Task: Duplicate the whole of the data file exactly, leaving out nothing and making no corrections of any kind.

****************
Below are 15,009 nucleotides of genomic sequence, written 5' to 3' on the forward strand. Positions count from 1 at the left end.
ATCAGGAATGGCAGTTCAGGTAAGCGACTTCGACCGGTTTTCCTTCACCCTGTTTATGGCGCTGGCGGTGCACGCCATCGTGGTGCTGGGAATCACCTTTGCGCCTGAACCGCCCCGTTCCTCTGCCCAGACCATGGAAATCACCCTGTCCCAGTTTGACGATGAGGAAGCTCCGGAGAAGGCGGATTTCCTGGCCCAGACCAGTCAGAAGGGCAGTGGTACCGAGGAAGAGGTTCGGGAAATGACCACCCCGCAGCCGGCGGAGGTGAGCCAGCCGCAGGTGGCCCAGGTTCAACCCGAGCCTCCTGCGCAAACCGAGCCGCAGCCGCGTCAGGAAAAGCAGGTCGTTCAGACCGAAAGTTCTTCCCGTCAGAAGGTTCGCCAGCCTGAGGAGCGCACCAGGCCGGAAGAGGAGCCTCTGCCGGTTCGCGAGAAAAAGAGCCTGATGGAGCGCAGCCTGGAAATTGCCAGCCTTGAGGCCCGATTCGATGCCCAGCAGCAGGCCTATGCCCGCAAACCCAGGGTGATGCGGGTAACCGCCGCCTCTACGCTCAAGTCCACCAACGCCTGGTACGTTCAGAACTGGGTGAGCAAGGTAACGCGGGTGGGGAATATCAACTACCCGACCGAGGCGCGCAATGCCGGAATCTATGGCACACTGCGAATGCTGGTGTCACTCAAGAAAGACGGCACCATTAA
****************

Below are 15,009 nucleotides of genomic sequence, written 5' to 3' on the forward strand. Positions count from 1 at the left end.
ATCAGGAATGGCAGTTCAGGTAAGCGACTTCGACCGGTTTTCCTTCACCCTGTTTATGGCGCTGGCGGTGCACGCCATCGTGGTGCTGGGAATCACCTTTGCGCCTGAACCGCCCCGTTCCTCTGCCCAGACCATGGAAATCACCCTGTCCCAGTTTGACGATGAGGAAGCTCCGGAGAAGGCGGATTTCCTGGCCCAGACCAGTCAGAAGGGCAGTGGTACCGAGGAAGAGGTTCGGGAAATGACCACCCCGCAGCCGGCGGAGGTGAGCCAGCCGCAGGTGGCCCAGGTTCAACCCGAGCCTCCTGCGCAAACCGAGCCGCAGCCGCGTCAGGAAAAGCAGGTCGTTCAGACCGAAAGTTCTTCCCGTCAGAAGGTTCGCCAGCCTGAGGAGCGCACCAGGCCGGAAGAGGAGCCTCTGCCGGTTCGCGAGAAAAAGAGCCTGATGGAGCGCAGCCTGGAAATTGCCAGCCTTGAGGCCCGATTCGATGCCCAGCAGCAGGCCTATGCCCGCAAACCCAGGGTGATGCGGGTAACCGCCGCCTCTACGCTCAAGTCCACCAACGCCTGGTACGTTCAGAACTGGGTGAGCAAGGTAACGCGGGTGGGGAATATCAACTACCCGACCGAGGCGCGCAATGCCGGAATCTATGGCACACTGCGAATGCTGGTGTCACTCAAGAAAGACGGCACCATTAA